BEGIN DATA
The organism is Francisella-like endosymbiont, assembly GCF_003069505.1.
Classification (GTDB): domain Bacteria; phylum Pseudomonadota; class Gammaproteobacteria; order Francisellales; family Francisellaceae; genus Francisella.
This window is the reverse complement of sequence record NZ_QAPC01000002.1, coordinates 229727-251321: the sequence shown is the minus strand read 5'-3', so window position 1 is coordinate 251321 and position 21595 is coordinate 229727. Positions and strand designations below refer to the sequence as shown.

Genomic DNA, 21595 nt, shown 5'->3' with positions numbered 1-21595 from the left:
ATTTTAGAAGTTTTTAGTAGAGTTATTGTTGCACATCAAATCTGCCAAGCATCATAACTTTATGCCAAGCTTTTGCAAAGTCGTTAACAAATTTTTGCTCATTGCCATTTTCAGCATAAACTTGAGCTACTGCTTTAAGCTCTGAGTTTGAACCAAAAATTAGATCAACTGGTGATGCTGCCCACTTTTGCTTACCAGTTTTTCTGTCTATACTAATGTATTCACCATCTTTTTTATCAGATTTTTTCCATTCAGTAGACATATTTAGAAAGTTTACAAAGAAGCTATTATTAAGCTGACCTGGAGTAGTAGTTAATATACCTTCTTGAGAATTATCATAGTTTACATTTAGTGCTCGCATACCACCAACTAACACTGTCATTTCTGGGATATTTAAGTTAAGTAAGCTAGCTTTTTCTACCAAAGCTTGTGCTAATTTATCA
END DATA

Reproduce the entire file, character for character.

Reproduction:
The organism is Francisella-like endosymbiont, assembly GCF_003069505.1.
Classification (GTDB): domain Bacteria; phylum Pseudomonadota; class Gammaproteobacteria; order Francisellales; family Francisellaceae; genus Francisella.
This window is the reverse complement of sequence record NZ_QAPC01000002.1, coordinates 229727-251321: the sequence shown is the minus strand read 5'-3', so window position 1 is coordinate 251321 and position 21595 is coordinate 229727. Positions and strand designations below refer to the sequence as shown.

Genomic DNA, 21595 nt, shown 5'->3' with positions numbered 1-21595 from the left:
ATTTTAGAAGTTTTTAGTAGAGTTATTGTTGCACATCAAATCTGCCAAGCATCATAACTTTATGCCAAGCTTTTGCAAAGTCGTTAACAAATTTTTGCTCATTGCCATTTTCAGCATAAACTTGAGCTACTGCTTTAAGCTCTGAGTTTGAACCAAAAATTAGATCAACTGGTGATGCTGCCCACTTTTGCTTACCAGTTTTTCTGTCTATACTAATGTATTCACCATCTTTTTTATCAGATTTTTTCCATTCAGTAGACATATTTAGAAAGTTTACAAAGAAGCTATTATTAAGCTGACCTGGAGTAGTAGTTAATATACCTTCTTGAGAATTATCATAGTTTACATTTAGTGCTCGCATACCACCAACTAACACTGTCATTTCTGGGATATTTAAGTTAAGTAAGCTAGCTTTTTCTACCAAAGCTTGTGCTAATTTATCA